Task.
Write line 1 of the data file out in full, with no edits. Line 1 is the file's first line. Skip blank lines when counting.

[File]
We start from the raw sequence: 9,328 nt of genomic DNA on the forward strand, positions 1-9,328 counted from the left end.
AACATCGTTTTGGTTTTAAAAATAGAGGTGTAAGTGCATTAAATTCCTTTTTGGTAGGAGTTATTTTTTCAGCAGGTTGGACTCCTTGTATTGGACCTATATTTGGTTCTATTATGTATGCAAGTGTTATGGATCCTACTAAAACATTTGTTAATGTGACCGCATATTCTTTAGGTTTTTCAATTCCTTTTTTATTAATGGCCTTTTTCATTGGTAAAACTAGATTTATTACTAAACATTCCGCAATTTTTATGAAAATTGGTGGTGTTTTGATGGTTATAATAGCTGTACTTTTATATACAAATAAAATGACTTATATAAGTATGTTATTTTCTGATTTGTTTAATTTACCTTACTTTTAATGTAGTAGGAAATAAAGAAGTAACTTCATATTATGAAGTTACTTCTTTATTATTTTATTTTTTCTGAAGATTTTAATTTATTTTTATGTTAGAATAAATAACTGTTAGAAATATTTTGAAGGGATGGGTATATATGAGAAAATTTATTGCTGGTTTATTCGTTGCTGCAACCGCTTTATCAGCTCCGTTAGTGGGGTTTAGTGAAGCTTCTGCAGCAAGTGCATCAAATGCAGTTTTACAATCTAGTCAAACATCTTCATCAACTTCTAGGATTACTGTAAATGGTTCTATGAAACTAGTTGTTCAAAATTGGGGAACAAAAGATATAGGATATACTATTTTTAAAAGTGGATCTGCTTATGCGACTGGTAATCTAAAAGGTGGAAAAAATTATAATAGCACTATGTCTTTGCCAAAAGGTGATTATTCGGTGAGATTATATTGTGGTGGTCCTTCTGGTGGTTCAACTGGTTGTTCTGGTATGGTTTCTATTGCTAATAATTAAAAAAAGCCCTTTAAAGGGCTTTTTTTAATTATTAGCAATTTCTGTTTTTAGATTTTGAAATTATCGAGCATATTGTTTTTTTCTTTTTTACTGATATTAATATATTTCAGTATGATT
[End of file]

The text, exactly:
We start from the raw sequence: 9,328 nt of genomic DNA on the forward strand, positions 1-9,328 counted from the left end.